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that of England, because they are based on the Theodosian, or an originally heathen Code, while the Constitution of England has drawn its forms and provisions from Christianity, and received its principles from the Church. It is remarkable that, perhaps, no other country has such a steady administration of the laws, in consequence of the admission into it of that very principle, which corresponds to the unwritten or traditional Code of the Church. For, besides the Statute Law of the Kingdom, we have also the Common Law, that law of traditional usage now recorded in the decisions of Courts, and in other proper and legitimate documents, precisely in the same manner, as the Church of Christ possesses a series of traditional laws, handed down from age to age, written, indeed, now in the works of those who have illustrated her constitution and precepts, and demonstrated every part of her system, but still differing from the Scripture much in the same way, as the unwritten differs from the written law.

This may be sufficient to show, how far from unreasonable our system is, and how far remote from any tyranny or oppression, or unjust restraint of men's minds, wherewith it is so often charged. I trust, my brethren, that I have thus shown you how consistent with sound reason, and how strongly confirmed in Holy Writ is the rule of faith which the Catholic holds, in the authority of the Church. I trust, too, that you will have seen how beautifully it harmonises through all its parts, from one extreme to the other, so as to be worthy of being considered the work of God's hand. When you behold a majestic tree standing in the field, which has darted its roots far and deep into the earth, and spreads its branches wide around it, and produces, year after year, its store of leaves, and flowers, and fruit; you might as well imagine it to be the fashioning of man's hands, an ingenious device and artifice of his, which le feeds and nourishes, as suppose the same of the system

have described; which, as you have seen, entwines its roots through all the shadowy institutions of the elder dispensation, and standing tall and erect in the midst of the new,

defies the whirlwind and the lightning, the drought and scorching sun, burgeoning widely, and, like the prophet's vine, spreading its branches to the uttermost parts of the earth, and gathering all mankind underneath its shade, and feeding them with the sweetest fruits of holiness. For, I have yet to show you much of its fairest graces and mightiest influences. Yes, and of it we may well exclaim with Peter, in this day's gospel, “ Lord, it is good for us to be here.” Under its branches we have done well to make unto ourselves a tabernacle, where, with Moses and Elias, as the bearers of evidence from the old law, and with Jesus and his chosen apostles, as our vouchers in the new, we repose in peace and unity, in joy and gladness, in the security of faith, in the assurance of hope, and in the firm bond of charity.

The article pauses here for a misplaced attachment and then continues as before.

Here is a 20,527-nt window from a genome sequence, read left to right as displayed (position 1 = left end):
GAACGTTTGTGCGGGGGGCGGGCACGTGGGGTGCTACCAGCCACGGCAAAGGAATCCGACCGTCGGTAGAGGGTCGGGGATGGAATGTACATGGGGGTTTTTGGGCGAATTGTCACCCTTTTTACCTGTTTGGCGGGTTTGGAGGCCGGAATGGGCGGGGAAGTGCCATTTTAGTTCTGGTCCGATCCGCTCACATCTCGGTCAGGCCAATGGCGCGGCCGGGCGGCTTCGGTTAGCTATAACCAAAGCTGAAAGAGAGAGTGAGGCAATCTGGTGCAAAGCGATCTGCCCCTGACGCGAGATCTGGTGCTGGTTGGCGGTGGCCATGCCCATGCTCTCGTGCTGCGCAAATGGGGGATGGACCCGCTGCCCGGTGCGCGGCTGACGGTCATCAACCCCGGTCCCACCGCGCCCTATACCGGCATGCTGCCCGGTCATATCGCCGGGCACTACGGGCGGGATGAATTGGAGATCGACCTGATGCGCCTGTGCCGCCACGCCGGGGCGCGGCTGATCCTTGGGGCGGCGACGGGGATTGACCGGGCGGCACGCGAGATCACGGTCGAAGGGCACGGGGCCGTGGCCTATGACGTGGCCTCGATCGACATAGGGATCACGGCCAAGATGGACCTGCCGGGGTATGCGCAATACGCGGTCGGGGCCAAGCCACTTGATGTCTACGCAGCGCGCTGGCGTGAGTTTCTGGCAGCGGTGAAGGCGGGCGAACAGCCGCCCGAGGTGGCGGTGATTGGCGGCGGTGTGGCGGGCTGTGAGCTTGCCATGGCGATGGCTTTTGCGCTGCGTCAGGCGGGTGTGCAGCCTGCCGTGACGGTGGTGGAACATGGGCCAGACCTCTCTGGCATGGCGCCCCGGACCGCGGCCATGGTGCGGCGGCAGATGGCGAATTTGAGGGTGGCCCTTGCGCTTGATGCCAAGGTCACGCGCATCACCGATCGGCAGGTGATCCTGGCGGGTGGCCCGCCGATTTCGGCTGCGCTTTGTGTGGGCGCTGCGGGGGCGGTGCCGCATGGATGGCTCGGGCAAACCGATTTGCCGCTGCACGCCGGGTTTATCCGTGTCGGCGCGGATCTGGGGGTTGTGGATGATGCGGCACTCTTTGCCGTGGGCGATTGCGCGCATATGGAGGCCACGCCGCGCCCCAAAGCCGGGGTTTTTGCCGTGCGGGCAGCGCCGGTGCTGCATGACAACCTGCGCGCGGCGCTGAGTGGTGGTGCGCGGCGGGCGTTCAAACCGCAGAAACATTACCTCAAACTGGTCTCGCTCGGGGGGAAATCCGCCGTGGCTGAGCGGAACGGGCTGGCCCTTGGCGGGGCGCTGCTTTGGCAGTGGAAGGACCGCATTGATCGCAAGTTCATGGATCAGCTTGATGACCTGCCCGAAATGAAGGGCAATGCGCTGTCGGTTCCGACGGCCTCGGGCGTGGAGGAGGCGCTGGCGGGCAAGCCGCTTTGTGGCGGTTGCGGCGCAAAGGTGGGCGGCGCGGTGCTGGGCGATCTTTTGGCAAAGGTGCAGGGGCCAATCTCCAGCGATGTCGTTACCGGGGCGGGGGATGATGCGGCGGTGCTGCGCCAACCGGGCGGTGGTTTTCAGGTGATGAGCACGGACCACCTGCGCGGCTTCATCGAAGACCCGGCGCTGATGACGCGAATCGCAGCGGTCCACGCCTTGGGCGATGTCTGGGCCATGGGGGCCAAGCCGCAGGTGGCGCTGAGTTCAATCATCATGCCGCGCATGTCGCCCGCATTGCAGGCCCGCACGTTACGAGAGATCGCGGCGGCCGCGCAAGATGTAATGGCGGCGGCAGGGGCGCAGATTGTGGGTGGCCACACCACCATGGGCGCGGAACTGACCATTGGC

Erratum.-Lect. II, p. 38, 1. 4 from bottom, for Tyndal read Toland.



1 TIMOTHY, iii. 15. “Know how thou oughtest to behave thyself in the House of God, which is the Church of the living God, the pillar and the ground of

Truth.Had you, my brethren, seen the exact and finished design for some sumptuous building, such as it proceeded from the hands of one, all whose works are necessarily most perfect, and who has the power to accomplish whatever he designeth, and did

you know that it had been put by him into the hands of zealous, and willing, and competent workmen, that so it might, under his superintendence, be brought into execution, I am sure you would consider it superfluous to inquire, whether the command had been fulfilled, and whether that which was so beautiful in its design was not confessedly moreso, and endowed with ten-fold perfection, when in work accomplished. Now, such, precisely is the position wherein we stand with regard to the present inquiry. I have endeavoured, by the simplest course possible, to trace out from the beginning the plan by Divine Providence manifestly laid down, for the communication of his truths to mankind, and for their inviolable preservation among them.

After having, in my preliminary discourses, explained to you the different systems adopted, by us and by others, regarding the rule of faith; after having shown you the complicated difficulties which arise incessantly from the nature of the one, and the beautiful simplicity and harmony which seemed to reign throughout the other; I endeavoured, commencing with very

first and less perfect system adopted by God in his communications with man, to show you what would be natu



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